But the original anchor for all of these customs was the Church’s liturgy. Many of them were already seriously compromised after the Reformation—and in England Halloween customs had even been abolished by law. But when the Church herself pulled up the anchor, nothing could stop the various folk traditions in even Catholic countries from drifting aimlessly.
What can we do? Let us set a good example in our homes first, restoring the liturgical Halloween to our hearts and our hearths. The texts of this wonderful vigil, from both the Mass and the Office, give us some excellent devotions for the day. If you have an pre-1955 Missal and breviary handy, the prayers are readily available there for you to use. Alternatively, you can access them online using the links above. For convenience I have also compiled them and other devotions in a small booklet soon to be available from Ancilla Press. If nothing else, we would do immense good by taking a few seconds that day, while we prepare for any festivities, to devoutly pray the Collect of All Hallows Eve:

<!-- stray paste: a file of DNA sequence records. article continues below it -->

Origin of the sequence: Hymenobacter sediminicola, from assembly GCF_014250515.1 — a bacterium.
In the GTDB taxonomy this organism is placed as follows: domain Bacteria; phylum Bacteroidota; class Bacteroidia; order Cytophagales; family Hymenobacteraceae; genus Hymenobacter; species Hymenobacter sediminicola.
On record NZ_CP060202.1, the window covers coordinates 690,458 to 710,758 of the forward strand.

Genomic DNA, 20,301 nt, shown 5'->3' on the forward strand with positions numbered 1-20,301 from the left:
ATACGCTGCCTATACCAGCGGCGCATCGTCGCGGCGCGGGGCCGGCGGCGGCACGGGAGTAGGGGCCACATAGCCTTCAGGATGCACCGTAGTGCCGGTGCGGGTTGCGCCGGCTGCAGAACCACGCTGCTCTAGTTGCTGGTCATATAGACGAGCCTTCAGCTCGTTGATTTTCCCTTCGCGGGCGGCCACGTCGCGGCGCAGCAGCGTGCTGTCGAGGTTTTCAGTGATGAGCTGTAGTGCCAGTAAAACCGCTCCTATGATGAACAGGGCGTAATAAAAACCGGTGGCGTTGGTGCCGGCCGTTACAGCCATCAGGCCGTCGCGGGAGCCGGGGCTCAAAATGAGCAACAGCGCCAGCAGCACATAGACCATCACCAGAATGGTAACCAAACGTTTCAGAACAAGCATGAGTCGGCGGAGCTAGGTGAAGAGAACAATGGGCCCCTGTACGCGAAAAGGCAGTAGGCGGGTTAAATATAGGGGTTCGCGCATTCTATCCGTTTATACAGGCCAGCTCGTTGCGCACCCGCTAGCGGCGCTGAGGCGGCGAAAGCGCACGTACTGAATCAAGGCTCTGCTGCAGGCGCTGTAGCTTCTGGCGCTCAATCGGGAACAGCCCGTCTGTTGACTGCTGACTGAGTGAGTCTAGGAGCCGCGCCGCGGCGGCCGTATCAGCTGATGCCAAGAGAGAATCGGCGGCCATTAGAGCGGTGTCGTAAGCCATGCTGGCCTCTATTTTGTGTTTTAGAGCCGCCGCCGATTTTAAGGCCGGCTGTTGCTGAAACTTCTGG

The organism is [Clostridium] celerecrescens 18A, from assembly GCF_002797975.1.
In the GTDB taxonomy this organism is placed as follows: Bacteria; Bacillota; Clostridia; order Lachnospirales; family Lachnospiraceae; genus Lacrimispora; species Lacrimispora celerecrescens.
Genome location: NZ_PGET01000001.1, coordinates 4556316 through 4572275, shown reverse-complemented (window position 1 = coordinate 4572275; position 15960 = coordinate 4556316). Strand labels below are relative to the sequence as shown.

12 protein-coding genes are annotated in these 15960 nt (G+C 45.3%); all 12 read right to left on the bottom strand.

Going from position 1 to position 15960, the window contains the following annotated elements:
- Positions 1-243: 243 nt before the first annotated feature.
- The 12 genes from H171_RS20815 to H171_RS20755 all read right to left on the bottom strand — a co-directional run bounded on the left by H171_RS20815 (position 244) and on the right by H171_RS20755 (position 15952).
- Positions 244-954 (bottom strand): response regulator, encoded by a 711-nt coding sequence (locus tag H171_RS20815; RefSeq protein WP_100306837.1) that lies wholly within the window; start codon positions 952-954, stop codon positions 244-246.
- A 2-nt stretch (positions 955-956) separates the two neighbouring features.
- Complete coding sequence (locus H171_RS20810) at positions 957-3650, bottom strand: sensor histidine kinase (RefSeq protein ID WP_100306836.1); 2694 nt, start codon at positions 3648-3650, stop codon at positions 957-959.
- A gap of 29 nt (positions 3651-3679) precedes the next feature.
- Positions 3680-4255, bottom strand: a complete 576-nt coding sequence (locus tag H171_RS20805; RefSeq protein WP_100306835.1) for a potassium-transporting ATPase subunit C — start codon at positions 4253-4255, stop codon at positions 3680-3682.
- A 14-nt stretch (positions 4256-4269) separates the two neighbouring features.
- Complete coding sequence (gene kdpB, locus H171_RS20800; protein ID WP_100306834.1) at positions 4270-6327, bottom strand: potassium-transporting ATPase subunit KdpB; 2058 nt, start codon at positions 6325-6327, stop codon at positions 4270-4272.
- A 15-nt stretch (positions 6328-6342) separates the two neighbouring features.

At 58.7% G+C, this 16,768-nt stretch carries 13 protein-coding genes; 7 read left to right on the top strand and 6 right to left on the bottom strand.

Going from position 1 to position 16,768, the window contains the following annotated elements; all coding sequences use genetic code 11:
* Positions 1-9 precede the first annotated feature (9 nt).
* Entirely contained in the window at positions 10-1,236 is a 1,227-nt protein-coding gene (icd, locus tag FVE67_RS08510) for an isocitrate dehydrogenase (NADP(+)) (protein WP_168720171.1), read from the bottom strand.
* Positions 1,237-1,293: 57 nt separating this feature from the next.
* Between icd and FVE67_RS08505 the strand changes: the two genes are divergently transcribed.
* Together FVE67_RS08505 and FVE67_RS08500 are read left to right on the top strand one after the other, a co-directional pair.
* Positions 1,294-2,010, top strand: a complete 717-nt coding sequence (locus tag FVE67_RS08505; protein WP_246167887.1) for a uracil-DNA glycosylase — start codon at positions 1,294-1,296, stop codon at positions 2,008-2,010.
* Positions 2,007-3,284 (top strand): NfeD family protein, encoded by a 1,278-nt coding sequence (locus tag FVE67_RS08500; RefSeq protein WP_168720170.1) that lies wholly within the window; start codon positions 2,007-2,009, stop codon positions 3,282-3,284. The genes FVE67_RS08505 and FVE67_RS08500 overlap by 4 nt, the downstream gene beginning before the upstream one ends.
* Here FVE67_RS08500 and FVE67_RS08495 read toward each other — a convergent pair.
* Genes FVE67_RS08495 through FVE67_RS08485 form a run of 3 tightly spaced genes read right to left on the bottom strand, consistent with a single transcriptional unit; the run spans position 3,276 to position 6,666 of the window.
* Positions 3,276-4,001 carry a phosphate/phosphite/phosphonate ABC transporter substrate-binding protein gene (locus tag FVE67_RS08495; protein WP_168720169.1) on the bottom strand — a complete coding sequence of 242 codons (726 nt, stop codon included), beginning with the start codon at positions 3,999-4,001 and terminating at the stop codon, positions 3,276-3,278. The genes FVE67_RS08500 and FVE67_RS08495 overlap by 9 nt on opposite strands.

O Lord, our God, multiply Thy graces upon us, and grant that joy may follow in the holy praise of those whose glorious festival we anticipate. Through our Lord Jesus Christ Thy Son, Who liveth and reigneth with Thee, in the unity of the Holy Ghost, one God, world without end. Amen.